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He knew even then while her hand grasped at his arm, that he should have set her upon her feet, as he had done before. He knew that she had merited at least that. But he held her tight and close, and bending back her head, his own very close above it, looked into her eyes.

She was still silent, but she leaned nearer, watching his face, her lips drawn away from her sharp teeth, and her eyes narrowing. She understood now.

He turned on his heel and left her. Mrs. Taylor was silent. Her pop blue eyes shifted.

With the sublime indifference to the mockery of the world, characteristic of his race, Cairness kept at it. It was ridiculous. He had time to be dimly aware of that. And it certainly was not war. He did not know that they were affording the opposing forces much enjoyment. He had not even observed that the firing had stopped. But he meant to catch that much qualifiedly impudent little beast, or to know the reason why. And he would probably have known the reason why, if one of the Apache scouts, embarrassed by no notions of fair play, had not taken good aim and[Pg 233] brought his youthful kinsman down, with a bullet through his knee.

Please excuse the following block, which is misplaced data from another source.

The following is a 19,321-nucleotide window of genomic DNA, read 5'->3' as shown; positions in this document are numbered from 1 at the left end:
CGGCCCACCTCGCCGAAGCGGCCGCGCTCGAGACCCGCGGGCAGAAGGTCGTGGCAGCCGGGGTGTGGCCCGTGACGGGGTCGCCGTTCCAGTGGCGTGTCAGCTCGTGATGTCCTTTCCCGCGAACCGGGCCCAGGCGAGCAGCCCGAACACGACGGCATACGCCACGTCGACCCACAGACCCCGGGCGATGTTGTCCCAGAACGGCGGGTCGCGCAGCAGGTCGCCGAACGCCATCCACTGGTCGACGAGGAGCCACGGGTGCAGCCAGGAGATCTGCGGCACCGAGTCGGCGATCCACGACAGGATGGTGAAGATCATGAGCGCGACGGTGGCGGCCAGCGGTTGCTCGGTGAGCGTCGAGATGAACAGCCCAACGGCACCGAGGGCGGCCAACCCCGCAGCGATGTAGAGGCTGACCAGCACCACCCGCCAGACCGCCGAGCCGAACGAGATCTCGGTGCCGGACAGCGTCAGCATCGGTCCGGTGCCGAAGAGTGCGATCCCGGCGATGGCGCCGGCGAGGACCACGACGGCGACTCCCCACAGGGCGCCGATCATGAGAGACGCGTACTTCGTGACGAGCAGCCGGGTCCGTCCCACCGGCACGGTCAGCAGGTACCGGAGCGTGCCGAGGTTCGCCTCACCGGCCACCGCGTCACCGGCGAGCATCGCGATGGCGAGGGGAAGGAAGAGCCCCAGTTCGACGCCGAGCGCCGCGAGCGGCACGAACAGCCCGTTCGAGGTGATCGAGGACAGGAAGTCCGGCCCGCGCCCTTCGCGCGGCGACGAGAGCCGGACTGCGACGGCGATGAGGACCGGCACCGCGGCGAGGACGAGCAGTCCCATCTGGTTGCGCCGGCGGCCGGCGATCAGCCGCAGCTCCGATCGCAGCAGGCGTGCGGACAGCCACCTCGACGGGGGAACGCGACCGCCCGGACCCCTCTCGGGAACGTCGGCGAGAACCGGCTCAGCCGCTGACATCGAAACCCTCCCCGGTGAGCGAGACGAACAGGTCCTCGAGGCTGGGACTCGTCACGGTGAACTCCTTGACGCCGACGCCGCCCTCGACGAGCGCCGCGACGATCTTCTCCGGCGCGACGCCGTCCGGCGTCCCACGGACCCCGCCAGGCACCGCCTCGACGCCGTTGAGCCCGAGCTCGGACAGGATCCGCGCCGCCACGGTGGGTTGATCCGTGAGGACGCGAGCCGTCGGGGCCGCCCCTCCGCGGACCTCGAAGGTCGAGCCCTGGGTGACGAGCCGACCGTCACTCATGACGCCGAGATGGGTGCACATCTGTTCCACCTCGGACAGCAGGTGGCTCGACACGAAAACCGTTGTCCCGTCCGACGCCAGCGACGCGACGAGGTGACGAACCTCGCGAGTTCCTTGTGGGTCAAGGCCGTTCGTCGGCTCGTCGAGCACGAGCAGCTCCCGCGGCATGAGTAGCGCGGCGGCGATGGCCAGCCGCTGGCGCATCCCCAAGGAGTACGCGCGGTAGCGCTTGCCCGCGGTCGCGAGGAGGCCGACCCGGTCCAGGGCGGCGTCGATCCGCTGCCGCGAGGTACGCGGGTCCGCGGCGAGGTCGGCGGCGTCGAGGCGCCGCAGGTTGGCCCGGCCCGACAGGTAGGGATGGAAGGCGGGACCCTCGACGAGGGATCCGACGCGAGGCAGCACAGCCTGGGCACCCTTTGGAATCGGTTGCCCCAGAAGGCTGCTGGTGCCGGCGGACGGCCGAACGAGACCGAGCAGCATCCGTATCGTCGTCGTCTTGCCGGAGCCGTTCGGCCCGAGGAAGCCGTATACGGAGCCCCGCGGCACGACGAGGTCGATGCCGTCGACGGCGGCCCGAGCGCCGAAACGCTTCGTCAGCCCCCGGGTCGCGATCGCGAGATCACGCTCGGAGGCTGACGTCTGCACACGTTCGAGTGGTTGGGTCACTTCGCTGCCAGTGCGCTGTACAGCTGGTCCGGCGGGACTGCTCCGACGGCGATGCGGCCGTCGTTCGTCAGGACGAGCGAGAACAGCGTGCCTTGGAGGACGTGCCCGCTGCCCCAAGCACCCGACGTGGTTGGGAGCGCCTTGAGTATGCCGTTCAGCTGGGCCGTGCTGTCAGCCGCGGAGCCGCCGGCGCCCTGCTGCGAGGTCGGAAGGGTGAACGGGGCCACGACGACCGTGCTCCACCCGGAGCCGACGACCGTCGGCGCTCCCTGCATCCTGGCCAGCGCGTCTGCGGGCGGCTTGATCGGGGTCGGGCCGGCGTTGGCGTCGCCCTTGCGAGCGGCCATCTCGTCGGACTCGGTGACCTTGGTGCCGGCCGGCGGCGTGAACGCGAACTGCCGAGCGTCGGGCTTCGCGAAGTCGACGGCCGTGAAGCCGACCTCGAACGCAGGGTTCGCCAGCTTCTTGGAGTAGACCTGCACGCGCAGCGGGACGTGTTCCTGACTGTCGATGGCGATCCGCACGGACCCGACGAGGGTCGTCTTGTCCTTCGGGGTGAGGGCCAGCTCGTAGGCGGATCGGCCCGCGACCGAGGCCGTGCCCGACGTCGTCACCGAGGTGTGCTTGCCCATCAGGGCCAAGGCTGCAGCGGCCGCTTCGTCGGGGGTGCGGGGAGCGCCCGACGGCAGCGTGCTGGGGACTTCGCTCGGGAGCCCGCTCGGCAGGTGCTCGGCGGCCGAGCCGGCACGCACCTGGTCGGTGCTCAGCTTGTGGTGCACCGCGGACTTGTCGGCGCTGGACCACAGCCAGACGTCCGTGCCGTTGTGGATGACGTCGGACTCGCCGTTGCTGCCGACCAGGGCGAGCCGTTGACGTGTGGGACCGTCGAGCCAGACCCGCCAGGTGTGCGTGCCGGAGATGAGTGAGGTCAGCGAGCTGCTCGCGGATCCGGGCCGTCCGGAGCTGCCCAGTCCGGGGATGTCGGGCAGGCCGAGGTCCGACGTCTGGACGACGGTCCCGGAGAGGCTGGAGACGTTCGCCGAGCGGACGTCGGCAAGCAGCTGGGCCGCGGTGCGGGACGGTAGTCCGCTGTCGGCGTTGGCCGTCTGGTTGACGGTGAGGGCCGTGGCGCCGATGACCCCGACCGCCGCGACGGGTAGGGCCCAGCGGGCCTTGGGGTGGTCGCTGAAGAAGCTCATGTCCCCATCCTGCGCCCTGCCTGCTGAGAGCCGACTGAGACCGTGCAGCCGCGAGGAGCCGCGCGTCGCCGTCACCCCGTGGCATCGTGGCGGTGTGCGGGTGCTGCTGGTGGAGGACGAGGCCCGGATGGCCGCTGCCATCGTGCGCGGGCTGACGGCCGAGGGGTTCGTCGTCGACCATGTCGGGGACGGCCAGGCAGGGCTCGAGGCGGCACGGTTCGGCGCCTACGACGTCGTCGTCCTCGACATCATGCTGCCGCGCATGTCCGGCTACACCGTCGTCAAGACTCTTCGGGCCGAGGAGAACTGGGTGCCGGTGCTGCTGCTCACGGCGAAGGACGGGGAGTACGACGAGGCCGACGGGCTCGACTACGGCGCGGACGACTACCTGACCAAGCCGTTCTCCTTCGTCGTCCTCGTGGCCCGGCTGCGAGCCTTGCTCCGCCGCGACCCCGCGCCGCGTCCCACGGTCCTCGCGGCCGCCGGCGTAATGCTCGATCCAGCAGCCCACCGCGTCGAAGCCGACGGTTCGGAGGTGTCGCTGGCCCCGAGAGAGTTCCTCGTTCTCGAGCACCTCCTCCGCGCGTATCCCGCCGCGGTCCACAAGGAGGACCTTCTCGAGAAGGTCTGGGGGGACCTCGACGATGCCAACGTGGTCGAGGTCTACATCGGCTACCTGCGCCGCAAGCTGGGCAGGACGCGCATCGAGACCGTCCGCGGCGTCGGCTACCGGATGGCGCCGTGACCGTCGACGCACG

"That's all." Chapter 10 "To Captain Landor's widow, yes;" he met the unsympathetic eyes squarely. "I came to tell you, general, what I have gathered from the squaws. It may serve you."

Cairness congratulated him with all solemnity, and asked if she were a widow. He was sure she must be, for the gallantry of the West in those days allowed no woman to pass maturity unwed.